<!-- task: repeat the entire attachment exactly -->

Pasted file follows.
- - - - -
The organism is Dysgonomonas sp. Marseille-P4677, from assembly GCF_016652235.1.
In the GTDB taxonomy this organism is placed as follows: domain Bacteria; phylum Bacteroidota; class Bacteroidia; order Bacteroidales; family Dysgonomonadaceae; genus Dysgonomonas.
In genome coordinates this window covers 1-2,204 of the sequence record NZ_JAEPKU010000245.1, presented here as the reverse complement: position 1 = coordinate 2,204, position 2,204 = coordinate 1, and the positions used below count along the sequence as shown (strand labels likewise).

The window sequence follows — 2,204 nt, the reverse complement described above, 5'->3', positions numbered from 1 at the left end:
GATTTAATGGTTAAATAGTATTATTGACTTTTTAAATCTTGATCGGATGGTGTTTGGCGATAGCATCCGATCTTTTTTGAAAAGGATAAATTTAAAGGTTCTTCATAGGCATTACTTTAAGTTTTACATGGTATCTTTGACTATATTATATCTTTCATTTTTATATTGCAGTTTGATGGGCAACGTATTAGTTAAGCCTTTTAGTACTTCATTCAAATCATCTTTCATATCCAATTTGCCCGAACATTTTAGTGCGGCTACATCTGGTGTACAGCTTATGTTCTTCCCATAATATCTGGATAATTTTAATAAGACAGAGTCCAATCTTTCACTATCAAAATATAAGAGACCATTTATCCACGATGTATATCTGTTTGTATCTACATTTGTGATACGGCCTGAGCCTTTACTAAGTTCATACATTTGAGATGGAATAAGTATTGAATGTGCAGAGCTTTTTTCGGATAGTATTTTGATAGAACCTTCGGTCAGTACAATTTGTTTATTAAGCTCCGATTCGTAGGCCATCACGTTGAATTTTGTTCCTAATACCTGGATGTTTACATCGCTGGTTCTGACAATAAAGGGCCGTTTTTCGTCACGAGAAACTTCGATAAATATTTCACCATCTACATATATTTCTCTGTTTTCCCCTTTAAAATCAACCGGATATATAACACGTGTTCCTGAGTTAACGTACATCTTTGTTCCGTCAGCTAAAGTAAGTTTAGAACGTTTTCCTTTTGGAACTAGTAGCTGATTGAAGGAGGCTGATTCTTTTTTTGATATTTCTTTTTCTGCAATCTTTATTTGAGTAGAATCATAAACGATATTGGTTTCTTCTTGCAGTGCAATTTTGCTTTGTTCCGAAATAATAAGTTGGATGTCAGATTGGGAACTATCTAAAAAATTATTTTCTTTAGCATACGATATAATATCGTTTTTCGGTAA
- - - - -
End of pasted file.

The organism is Dysgonomonas sp. Marseille-P4677, from assembly GCF_016652235.1.
In the GTDB taxonomy this organism is placed as follows: domain Bacteria; phylum Bacteroidota; class Bacteroidia; order Bacteroidales; family Dysgonomonadaceae; genus Dysgonomonas.
In genome coordinates this window covers 1-2,204 of the sequence record NZ_JAEPKU010000245.1, presented here as the reverse complement: position 1 = coordinate 2,204, position 2,204 = coordinate 1, and the positions used below count along the sequence as shown (strand labels likewise).

The window sequence follows — 2,204 nt, the reverse complement described above, 5'->3', positions numbered from 1 at the left end:
GATTTAATGGTTAAATAGTATTATTGACTTTTTAAATCTTGATCGGATGGTGTTTGGCGATAGCATCCGATCTTTTTTGAAAAGGATAAATTTAAAGGTTCTTCATAGGCATTACTTTAAGTTTTACATGGTATCTTTGACTATATTATATCTTTCATTTTTATATTGCAGTTTGATGGGCAACGTATTAGTTAAGCCTTTTAGTACTTCATTCAAATCATCTTTCATATCCAATTTGCCCGAACATTTTAGTGCGGCTACATCTGGTGTACAGCTTATGTTCTTCCCATAATATCTGGATAATTTTAATAAGACAGAGTCCAATCTTTCACTATCAAAATATAAGAGACCATTTATCCACGATGTATATCTGTTTGTATCTACATTTGTGATACGGCCTGAGCCTTTACTAAGTTCATACATTTGAGATGGAATAAGTATTGAATGTGCAGAGCTTTTTTCGGATAGTATTTTGATAGAACCTTCGGTCAGTACAATTTGTTTATTAAGCTCCGATTCGTAGGCCATCACGTTGAATTTTGTTCCTAATACCTGGATGTTTACATCGCTGGTTCTGACAATAAAGGGCCGTTTTTCGTCACGAGAAACTTCGATAAATATTTCACCATCTACATATATTTCTCTGTTTTCCCCTTTAAAATCAACCGGATATATAACACGTGTTCCTGAGTTAACGTACATCTTTGTTCCGTCAGCTAAAGTAAGTTTAGAACGTTTTCCTTTTGGAACTAGTAGCTGATTGAAGGAGGCTGATTCTTTTTTTGATATTTCTTTTTCTGCAATCTTTATTTGAGTAGAATCATAAACGATATTGGTTTCTTCTTGCAGTGCAATTTTGCTTTGTTCCGAAATAATAAGTTGGATGTCAGATTGGGAACTATCTAAAAAATTATTTTCTTTAGCATACGATATAATATCGTTTTTCGGTAA